How to find Motivation: what REALLY works (according to a Psychologist)

Wondering how to find motivation that lasts? Here’s how to get it and what most people get wrong about motivation according to this Downtown Los Angeles Psychologist.

 

How to get Motivation


 

In this post: we explore how to get motivation that lasts, why the techniques that most of us use don’t work and what practical steps make it easier to work towards sustainable motivation.

 

By Jeff Creely, PhD (Psychotherapist, Licensed Clinical Downtown Los Angeles Psychologist)

 


 

The secret on how to get motivation is actually very simple. However, most of us have been taught to use techniques that work in the short-term. These techniques end up making us feel LESS motivated long-term. It makes us spiral into feeling much worse about not getting anything done.

 

Let me explain.

 


 

How most of us try to get Motivation and why it doesn’t work long-term

 

How to get Motivation

Need, should, have to, got to, must.

 

We use these words like whips to ourselves motivated.

 

Sometimes they work for a short while. However a while they stop working and you can easily feel much worse, thinking “What’s wrong with me? Am I lazy? Why can’t I motivate myself?”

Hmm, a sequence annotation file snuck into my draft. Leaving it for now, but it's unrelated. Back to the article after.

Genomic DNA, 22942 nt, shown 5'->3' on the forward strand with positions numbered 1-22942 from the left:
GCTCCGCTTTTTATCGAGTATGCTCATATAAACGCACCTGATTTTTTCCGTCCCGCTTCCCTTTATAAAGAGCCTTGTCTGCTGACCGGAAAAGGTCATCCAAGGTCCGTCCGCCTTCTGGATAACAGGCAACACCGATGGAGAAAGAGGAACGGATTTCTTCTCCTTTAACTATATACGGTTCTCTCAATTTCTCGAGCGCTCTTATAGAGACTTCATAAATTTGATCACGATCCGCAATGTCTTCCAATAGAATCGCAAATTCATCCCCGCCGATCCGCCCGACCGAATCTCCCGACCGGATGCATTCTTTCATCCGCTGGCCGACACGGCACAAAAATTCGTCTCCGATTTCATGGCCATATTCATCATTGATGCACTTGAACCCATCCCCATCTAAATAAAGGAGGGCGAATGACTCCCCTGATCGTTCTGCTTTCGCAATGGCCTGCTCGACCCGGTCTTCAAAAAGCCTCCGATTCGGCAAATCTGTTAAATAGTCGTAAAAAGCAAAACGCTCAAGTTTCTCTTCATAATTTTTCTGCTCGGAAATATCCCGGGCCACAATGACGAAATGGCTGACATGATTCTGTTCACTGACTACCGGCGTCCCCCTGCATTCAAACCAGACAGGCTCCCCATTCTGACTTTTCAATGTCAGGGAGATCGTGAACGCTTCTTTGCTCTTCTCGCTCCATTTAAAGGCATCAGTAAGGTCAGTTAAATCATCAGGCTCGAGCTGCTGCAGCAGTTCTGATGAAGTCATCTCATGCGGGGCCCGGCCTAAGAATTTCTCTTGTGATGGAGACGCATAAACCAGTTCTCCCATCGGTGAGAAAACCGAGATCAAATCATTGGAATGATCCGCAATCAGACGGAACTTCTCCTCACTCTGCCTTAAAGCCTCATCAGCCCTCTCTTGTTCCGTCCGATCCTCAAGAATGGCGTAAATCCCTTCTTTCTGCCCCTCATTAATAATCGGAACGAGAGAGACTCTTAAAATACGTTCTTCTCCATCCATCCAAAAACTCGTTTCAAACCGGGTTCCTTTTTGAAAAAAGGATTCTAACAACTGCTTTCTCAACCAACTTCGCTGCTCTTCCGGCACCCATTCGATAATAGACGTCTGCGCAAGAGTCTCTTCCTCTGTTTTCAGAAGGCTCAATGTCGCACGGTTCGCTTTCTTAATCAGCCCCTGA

You try to motivate yourself over and over again an you tell yourself you NEED to do something, but eventually, that motivation just runs out like all the times before? You end up feeling guilty AND exhausted – and with a pain in your stomach. That pain is the feeling of deep disappointment in yourself and a sense of dread for what’s ahead.

 

So, you punish yourself with stricter expectations for tomorrow or you get angry with yourself for not jumping at the sound of your verbal whips: “you NEED to” or “or you HAVE to”.

 

By using pain as a tool, you think you’re helping yourself. You tell yourself you’re being disciplined, but you’re wrong.

 


 

Punishment isn’t how you’re going to get motivation

 

We’re forgetting what punishment is: a deterrent. A deterrent is something that’ll help you NOT do something.

 

Punishment is great at getting someone to STOP doing something. You punish behavior in a child to suppress something they’re doing. Parents use punishment because it’s immediate and effective in the short-term to STOP behavior.

 

We punish ourselves because our parents punished us. Sometimes we think that’s what loving ourselves looks like.

 

The truth is, punishment is ineffective at getting us to DO things.

 

When we’re trying to motivate ourselves to work harder at something, to be more creative, or to be braver, we need to motivate ourselves to DO something. And that’s something punishment is really bad at.

 


 

How to get Motivation that lasts

 

Real motivation requires you to convince yourself to care.

 

When you’re talking motivation; you’re also talking values. Effective motivation comes down to caring. You need to know what you really care about.

 

Motivation requires you to talk to yourself and remind yourself how a specific action relates to something that’s important to you, something that you care about.